The Blizzard For The Ages® dropped over 105 BILLION POUNDS OF SNOW on New York City last weekend, and with the temperature now creeping back up into the 40s, that can only mean one thing...slush lagoons.

Yesterday's sunny and warm(ish) weather brought on the first official day of slush season, that sloppy time of year when New Yorkers remember they need to buy waterproof boots. At places like 14th Street and 6th Avenue, Crosby and Prince Street in SoHo, the Broadway/Waverly Place T intersection, and basically all of Union Square, pedestrians waded through brackish ooze like finicky cats tiptoeing through a filthy litter box.

In Union Square, over a dozen workers from the Union Square Partnership worked in a tight cluster throughout the afternoon, moving from curb to curb with an array of picks, shovels, and squeegees in the hopes of clearing storm drains and sending the slush back to the hell from whence it came.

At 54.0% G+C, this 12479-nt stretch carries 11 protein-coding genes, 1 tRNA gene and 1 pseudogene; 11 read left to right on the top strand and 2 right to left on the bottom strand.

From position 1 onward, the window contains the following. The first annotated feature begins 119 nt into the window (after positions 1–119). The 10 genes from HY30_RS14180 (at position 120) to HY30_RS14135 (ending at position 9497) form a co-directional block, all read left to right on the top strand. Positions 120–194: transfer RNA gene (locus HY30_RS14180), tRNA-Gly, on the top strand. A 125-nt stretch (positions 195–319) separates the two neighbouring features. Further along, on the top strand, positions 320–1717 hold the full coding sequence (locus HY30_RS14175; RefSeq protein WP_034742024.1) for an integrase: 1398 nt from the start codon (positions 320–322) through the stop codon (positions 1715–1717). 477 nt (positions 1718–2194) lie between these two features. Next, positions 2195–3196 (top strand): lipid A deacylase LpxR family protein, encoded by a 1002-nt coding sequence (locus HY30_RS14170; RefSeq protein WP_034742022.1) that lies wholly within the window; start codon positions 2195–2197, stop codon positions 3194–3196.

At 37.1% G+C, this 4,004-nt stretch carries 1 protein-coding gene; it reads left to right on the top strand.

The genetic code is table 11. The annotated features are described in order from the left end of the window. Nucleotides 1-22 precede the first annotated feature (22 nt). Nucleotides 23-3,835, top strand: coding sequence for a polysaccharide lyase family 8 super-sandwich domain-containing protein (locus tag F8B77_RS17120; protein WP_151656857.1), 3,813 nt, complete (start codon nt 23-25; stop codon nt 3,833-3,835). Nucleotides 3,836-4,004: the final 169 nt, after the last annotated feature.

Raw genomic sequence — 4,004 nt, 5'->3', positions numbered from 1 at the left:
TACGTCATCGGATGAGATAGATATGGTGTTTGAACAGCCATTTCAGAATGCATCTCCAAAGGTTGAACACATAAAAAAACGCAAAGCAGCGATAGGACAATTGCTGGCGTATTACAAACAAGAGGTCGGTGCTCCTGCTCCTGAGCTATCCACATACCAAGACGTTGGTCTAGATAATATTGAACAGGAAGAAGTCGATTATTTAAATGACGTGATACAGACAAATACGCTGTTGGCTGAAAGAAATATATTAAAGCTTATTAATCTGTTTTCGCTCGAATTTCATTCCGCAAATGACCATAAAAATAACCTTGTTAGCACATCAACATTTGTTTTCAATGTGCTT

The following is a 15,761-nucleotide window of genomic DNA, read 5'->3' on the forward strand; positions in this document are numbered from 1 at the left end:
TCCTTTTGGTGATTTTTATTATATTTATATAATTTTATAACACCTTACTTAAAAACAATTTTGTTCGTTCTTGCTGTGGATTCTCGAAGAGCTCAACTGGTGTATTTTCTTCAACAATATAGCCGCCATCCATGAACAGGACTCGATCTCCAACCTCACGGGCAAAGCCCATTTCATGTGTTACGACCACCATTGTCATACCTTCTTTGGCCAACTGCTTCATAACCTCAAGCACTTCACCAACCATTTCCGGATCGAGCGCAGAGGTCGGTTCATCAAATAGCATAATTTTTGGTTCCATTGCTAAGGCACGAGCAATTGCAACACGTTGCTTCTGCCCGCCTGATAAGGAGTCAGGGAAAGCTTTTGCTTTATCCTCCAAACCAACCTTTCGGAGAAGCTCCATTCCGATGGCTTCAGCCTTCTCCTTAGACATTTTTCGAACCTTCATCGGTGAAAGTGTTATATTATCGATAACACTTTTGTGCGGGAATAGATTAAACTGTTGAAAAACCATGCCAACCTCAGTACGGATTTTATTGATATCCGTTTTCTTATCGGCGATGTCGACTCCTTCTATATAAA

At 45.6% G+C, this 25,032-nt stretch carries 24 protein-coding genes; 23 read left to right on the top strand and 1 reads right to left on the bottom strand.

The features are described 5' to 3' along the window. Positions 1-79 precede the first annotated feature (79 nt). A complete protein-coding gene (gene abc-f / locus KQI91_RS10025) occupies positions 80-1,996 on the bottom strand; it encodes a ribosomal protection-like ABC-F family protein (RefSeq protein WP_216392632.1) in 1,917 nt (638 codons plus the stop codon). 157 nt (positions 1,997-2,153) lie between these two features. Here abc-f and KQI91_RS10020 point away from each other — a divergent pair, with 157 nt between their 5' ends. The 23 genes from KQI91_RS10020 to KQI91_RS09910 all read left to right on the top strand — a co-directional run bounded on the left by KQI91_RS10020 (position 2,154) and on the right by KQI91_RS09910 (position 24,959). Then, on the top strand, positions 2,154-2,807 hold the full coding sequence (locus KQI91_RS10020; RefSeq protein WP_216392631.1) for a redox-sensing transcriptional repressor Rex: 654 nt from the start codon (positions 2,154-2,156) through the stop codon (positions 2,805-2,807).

One of the shovelers, Mohamed Ndiaye, 18, said that slush is much more difficult to move than snow. Ndiaye and his coworkers began clearing slush and puddles yesterday at 6 a.m., and many would not get a break until 6 p.m. When asked what the "worst part" of the job was, the young man smiled. "Everything," he said. "The shoveling hurts your back."


These winter water hazards, on top of the already uncleared sidewalks and crosswalks, are making bipedal locomotion a waking nightmare. But hey, look on the bright side: at least they're puddles of slush and not one big Puddle of Mudd?